Care firm says Tusla pay delays forced it to go into liquidation
A company contracted by Tusla to provide specialist care for troubled young people says it went bust due to difficulties getting paid by the child and family agency.
Intensive Community Programmes Ltd (ICP) has claimed it began experiencing problems getting invoices paid by Tusla in late 2017 and alleged the agency "bungled" the roll-out of a new payment system last February.
The company said the difficulties left it struggling to pay staff and meet Revenue obligations and earlier this year it was owed €424,000 by Tusla.
The claims were made in an affidavit filed in court by company director Bernard Morrin and opened in court in support of an application for the appointment of a provisional liquidator last month. The High Court will today consider whether to confirm the full appointment of John Healy of Kirby Healy Chartered Accountants as liquidator.
As well as detailing the alleged problems with Tusla, Mr Morrin's affidavit also said directors recently discovered €215,000 of company funds had been diverted to a former manager and had not been accounted for.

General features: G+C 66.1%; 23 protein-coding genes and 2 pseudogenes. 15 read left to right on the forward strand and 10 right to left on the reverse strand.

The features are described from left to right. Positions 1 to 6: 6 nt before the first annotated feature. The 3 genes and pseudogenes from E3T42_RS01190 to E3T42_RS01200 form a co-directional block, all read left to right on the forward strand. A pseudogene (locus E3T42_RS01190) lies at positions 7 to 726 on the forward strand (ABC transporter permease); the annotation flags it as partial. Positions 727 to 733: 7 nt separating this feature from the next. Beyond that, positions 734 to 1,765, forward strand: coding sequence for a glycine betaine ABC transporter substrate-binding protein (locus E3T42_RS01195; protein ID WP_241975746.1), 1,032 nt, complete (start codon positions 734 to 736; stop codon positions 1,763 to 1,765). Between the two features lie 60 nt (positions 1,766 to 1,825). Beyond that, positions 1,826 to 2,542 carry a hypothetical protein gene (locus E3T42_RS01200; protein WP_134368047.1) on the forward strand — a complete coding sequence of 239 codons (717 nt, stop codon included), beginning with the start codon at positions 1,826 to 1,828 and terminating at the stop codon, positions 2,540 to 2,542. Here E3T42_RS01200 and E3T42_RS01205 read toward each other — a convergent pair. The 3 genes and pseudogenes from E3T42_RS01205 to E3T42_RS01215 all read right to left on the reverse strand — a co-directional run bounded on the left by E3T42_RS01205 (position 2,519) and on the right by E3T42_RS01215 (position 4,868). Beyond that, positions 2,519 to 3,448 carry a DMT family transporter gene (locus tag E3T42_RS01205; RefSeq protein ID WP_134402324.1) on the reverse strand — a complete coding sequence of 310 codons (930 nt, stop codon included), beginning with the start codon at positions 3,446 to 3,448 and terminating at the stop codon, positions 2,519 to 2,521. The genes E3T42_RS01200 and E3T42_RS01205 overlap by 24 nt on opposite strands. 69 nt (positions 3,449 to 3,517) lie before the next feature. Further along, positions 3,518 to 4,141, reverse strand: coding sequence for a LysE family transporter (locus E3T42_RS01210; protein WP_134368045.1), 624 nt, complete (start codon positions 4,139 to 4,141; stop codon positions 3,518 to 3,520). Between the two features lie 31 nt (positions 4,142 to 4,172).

He said the "irregularity calls for immediate investigation by an independent officer of the court" and justified Mr Healy's appointment.
The company, based in Naas, Co Kildare operated for seven years and had 35 full-time employees. It had been caring for eight young people. The Irish Independent understands alternative care has been found for them.
Few services of this type are available and many young people have to be sent to the UK for care as a result.
According to Mr Morrin the company provided services for both the HSE and Tusla.
While the HSE usually paid invoices within 30 days, he said problems began arising with invoices sent to Tusla.
"From October 2017 payments from Tusla were consistently delayed, causing cash flow difficulties. Between March and December 2018 only 32pc of invoices were discharged within the 30-day limit," he said.
Mr Morrin said ICP had complained about this since early 2018 and warned Tusla in July the company was at "a critical level financially" due to the non-payment of invoices.
In the same period the company continued to receive requests for services from Tusla, he said.
Mr Morrin outlined various interactions the company had with agency officials in a bid to get the issue resolved.
But by the end of March 2019 around €424,000 was outstanding and ICP told Tusla it urgently needed assistance to meet payroll and P30 obligations. By the middle of August some €121,000 was still owed.
Mr Morrin said its board resolved last month to petition for the appointment of a provisional liquidator as it did not have enough in its bank account to cover wages and would have difficulty paying rent and Revenue liabilities.
Asked about Mr Morrin's allegations, Tusla said it did not comment on ongoing legal matters but that it was not uncommon for it to query invoices before they are paid.